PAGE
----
On Wednesday, April 22, 2020, Dustin Rhodes, the eldest son of the late great Dusty Rhodes, faced off against Kip Sabian in the quarter-finals of AEW’s TNT Championship tournament. The stakes were at an all time high as Dustin had vowed in a voicemail to brother Cody that if he couldn’t beat Kip, he would retire. Dustin got past Sabian thanks to a small assist from Brandi Rhodes, who kept Sabian’s girlfriend, Penelope Ford from costing Dustin the match. The victory not only kept Rhodes’ career alive, but it set up a semi final clash with the monstrous Lance Archer. Dustin was, predictably, unable to defeat his much more powerful opponent and found himself eliminated from the tournament.
So what does this mean for Dustin moving forward? By beating Sabian he brought himself some valuable extra time on his already legendary career, but the days of him regularly competing on the midcard of a major wrestling promotion are surely long behind him. The real conundrum that AEW are faced with is finding a way to give him a fitting send off. For me, the best way for Dustin to depart would be bowing out after one final defeat at the hands of his brother Cody.
For those who don’t know, though I’m not sure how, Dustin Rhodes and Cody being brothers isn’t just for television, they are half brothers and they are half brothers with a somewhat complicated relationship and history that needs to be unpacked to understand what might be brewing.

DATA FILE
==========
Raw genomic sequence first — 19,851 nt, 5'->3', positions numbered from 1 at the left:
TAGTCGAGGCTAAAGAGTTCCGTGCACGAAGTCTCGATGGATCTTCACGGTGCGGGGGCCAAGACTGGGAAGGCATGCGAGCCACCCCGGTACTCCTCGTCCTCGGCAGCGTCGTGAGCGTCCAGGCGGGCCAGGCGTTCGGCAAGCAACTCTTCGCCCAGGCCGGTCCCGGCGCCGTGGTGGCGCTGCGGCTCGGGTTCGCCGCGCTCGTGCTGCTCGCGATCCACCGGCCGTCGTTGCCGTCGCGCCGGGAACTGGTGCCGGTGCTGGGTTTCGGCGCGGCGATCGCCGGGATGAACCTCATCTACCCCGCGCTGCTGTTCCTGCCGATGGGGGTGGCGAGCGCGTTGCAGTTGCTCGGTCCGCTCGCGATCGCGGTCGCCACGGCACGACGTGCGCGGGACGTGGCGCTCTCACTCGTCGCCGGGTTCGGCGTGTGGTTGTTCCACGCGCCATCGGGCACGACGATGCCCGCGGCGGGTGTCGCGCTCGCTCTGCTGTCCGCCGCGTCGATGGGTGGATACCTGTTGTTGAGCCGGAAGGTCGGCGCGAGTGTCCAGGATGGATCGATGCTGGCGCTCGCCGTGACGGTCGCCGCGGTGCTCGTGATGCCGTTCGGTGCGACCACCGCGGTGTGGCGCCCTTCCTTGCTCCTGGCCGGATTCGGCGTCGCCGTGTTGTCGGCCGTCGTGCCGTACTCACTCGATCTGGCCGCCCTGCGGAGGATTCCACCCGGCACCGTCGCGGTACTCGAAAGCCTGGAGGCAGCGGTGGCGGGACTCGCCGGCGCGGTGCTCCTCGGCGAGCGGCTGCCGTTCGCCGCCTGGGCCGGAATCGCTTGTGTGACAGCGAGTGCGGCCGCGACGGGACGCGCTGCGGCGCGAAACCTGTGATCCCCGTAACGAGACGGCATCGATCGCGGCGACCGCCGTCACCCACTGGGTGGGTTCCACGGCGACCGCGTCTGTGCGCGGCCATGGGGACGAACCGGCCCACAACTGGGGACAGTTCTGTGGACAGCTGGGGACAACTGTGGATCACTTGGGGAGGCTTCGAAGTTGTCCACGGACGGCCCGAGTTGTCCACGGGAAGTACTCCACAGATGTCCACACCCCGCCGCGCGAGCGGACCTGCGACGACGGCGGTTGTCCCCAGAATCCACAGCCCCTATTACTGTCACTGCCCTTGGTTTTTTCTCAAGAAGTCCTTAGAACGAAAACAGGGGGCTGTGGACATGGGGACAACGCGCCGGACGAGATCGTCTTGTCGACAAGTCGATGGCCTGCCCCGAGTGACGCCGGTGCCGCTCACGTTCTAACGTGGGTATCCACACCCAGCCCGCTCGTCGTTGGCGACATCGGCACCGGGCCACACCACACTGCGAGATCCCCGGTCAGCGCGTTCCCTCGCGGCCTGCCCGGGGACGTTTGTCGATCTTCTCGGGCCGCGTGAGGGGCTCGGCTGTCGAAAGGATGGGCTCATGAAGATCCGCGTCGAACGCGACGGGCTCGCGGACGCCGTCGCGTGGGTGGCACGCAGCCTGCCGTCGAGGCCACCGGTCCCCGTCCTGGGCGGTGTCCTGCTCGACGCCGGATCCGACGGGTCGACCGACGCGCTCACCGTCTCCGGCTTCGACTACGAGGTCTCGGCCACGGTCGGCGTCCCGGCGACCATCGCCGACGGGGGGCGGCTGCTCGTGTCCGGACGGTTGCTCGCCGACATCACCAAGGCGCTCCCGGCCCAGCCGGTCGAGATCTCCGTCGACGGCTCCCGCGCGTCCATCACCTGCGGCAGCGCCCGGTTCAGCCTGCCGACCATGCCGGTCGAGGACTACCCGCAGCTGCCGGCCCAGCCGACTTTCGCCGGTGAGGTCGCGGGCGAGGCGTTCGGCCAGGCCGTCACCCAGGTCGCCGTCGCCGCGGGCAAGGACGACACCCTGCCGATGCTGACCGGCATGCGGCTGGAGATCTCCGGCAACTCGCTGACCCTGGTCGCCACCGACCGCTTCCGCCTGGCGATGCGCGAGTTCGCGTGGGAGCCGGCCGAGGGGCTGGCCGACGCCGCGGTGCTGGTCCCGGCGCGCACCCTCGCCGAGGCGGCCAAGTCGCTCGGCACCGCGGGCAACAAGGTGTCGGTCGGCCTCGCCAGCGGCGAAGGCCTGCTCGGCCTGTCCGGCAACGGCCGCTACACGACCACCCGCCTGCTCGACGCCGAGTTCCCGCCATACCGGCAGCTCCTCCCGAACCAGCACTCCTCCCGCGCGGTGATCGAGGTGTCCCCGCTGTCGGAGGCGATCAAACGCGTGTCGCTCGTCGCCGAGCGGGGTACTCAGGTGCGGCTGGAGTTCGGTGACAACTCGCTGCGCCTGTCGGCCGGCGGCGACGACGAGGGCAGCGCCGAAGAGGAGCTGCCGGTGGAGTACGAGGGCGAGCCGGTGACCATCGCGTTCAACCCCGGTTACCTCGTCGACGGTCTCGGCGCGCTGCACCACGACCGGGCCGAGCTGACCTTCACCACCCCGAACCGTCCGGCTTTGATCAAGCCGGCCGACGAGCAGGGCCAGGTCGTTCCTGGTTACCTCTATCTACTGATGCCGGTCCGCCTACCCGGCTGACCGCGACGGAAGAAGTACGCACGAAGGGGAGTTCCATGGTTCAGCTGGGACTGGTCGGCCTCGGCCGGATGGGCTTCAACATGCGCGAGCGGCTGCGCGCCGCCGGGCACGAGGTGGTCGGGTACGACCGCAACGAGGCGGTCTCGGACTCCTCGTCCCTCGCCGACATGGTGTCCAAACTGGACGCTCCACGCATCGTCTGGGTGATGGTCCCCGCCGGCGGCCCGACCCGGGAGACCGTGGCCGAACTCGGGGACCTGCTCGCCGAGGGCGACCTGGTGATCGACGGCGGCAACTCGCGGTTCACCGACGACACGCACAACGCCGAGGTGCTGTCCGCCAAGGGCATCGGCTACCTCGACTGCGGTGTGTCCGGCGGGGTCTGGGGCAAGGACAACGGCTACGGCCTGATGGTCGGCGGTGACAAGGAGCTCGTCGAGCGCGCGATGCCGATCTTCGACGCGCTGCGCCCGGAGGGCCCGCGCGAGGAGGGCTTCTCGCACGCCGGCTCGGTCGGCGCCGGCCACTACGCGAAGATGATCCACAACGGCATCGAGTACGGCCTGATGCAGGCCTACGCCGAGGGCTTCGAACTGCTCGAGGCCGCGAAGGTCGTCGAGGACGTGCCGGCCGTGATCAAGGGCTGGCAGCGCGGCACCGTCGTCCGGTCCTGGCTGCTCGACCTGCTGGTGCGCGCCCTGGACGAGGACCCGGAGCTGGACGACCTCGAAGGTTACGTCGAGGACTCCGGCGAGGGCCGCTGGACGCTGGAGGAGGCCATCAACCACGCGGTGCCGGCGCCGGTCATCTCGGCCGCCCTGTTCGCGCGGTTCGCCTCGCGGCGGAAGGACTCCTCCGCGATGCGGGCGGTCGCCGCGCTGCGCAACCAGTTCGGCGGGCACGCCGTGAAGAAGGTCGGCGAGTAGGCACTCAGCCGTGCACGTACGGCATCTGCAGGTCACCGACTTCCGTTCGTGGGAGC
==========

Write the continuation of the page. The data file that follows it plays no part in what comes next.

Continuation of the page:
First of all, Cody and Dustin have the same father, Hall of Famer and wrestlinf icon, Dusty Rhodes, however Dusty fathered Dustin and Cody and raised them at two very different points in his life. When Dustin was growing up, Dusty was a journeyman wrestler who traveled the world to entertain fans and support his family and raised plenty of hell in the process. It was a 300+ day a year job that kept him far from home, and away from his family much of the time, which resulted in divorce, ending his first marriage. When Cody was growing up, Dusty had transitioned to a more backstage role and was semi-retired, which meant he had the time to actually be the dad to Cody that he hadn’t really been able to be for Dustin. Add in personal issues surrounding Dustin’s marriage to Terri Runnels, his struggle to get out of his father’s shadow, and the hugely controversial character of Goldust, and you have a pretty complicated family story.
It’s no secret that Dustin and Cody love each other, they inducted their father into the WWE Hall of Fame together, but it doesn’t take a psychologist to see that Dustin could be forgiven if he resented Cody. It could also be said that at the same time, Cody had his own reasons to resent Dustin. Dustin got the chance to establish himself as a star away from their dad, while Cody was never really allowed to be a star without the Rhodes name following him and the unspoken assumption that all his title runs were more because of Dusty pulling strings for him rather than because of his own talent. Every time Cody went to the ring, we were reminded that he was the son of Dusty Rhodes, something Dustin was largely able to avoid during his Goldust years. Though Cody has embraced his name and family legacy in recent years, that wasn’t always the case during his WWE run.